I was fooled by that page as well and spent hours trying to figure out why that option was missing. As it turns out a careful search revealed that those instructions only refer to Fusion Pro, the paid version, NOT Fusion Player, the personal free version, where that option is not available. So, if you wish to pay $100 to VMWare for the Pro version, yes, you likely can do it.
Ask and ye shall receive.
See if UEFI change for Windows 10 to 11 upgrade - VMware Technology Network VMTN helps. There are many things that you can change directly in the .vmx file of a VMware virtual machines that are not available in the UI, and this is one of them.
There’a another little issue here that’s alluded to in the link above. Is your VM’s disk set up with GPT or MBR partitioning? UEFI wants GPT partitioning, and if you don’t have that set up, you’ll need to perform some work within the Windows VM to change that.
I actually tried editing the .vex file and adding the EFI line to it. But it did not work as it was looking for an EFI driver which I have no idea where it was of even it existed in my virtual machine. Given that I do not have a degree in computer science nor an amateur hacker of hobbies I chose the most effective and efficient way to resolve it which was to create a new EFI virtual machine, install Windows 11 and spend 16 buck on a new product key.
I don’t blame you for going down the rebuild path. I’m a computer sci guy plus a tinkerer but there are times where “it just ain’t worth it”.From what I remember about Windows there’s more than just switching the firmware type. There are files that Windows puts on the “hard drive” and expects to be there on for each style of boot (EFI vs BIOS). And then there are the boot settings within the EFI firmware that Windows puts there on install. It’s a pain to deal with it if things aren’t as it wants.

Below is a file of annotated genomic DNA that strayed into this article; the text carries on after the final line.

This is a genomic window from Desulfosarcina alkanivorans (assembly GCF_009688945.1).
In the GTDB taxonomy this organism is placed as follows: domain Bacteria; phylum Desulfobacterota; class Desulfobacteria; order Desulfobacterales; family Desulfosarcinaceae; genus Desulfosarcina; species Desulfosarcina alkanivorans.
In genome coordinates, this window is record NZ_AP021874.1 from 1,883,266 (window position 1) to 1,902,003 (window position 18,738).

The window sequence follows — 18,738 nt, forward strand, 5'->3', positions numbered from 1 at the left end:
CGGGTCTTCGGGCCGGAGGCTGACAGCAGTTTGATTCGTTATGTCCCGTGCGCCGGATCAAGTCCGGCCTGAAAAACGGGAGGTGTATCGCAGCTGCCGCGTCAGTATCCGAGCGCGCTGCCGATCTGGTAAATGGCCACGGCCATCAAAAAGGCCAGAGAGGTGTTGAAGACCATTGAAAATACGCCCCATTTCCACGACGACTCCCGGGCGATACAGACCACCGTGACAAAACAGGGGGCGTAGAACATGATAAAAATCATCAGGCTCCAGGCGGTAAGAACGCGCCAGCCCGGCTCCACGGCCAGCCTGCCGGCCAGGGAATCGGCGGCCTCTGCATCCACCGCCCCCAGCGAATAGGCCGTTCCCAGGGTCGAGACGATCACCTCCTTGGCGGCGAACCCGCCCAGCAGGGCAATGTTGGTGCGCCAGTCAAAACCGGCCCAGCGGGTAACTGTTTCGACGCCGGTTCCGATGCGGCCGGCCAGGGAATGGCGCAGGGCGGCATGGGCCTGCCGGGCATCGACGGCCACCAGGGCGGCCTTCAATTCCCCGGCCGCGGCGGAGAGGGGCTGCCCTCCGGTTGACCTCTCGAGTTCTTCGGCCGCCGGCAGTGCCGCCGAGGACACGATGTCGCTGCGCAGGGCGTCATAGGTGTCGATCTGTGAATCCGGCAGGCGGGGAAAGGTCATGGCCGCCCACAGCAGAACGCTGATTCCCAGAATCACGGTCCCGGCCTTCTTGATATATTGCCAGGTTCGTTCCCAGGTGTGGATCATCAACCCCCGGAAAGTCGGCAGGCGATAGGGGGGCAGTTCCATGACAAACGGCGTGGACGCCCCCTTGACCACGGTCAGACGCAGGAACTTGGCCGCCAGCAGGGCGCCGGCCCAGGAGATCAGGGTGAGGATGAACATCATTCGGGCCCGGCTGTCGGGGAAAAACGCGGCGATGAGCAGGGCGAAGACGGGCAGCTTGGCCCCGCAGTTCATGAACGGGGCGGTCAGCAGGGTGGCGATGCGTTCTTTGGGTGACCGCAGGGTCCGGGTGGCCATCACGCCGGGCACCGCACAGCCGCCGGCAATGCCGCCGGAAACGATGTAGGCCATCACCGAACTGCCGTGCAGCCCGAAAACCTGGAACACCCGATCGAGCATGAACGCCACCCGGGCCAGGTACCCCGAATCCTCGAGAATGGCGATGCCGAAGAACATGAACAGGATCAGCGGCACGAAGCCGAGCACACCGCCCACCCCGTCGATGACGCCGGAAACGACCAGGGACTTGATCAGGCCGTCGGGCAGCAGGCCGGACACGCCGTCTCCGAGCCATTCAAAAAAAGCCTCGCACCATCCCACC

Thank you for your understanding and comments. VMWare seems to take care of all that stuff when you create a new virtual machine and install the optional module needed for EFI. However their seems to be no published information on how to completely convert to EFI. manually with Fusion Player. Additionally VMWare offers absolutely no support for Fusion Player other than a a few basic tech notes and community support, much like Google. Given my frustration and without a solution, If I had the time and the perseverance I might have driven across a bridge to Palo Alto to their main headquarters and ‘pounded’ on some doors but thank goodness I did not have to do that. Microsoft support was a combination of useless and rude. While Apple support has degenerated at least they have not as yet quietly hung up on me as I was talking three times in a row. Now the only thing left to do is transfer my information to the new Windows 11. My data should be easy but the Apps is a another story as I have yet to find a simple inexpensive way to do it and my Windows Image backup refuses to get acknowledged when mounted with the Fusion DVD SATA device and can’t get my old style backups recognized either. Given I do not have a whole lot of Apps on Windows ultimately reinstalling them might turn out to be the best solution.
Can you create a new VM (with UEFI) and point it at the same virtual disk as your old installation (or a copy of it)? The result should be equivalent to moving a physical hard drive to a new computer.
That sounds like a great idea to try, possibly over the weekend when I have time. Thank you.
Unless your disk is formatted with GPT partitioning, that won’t work. EFI won’t boot the disk if the disk is MBR partitioned. That’s nothing to do with Fusion. You need to convert that MBR partitioned disk to GPT. Windows 10 has a mbr2gpt tool to do that, and a web search for “windows 10 convert MBR to GPT” will point you to instructions. (There’s a bit of a science project here since the procedure requires a local Windows account with admin privileges and a boot into Windows recovery).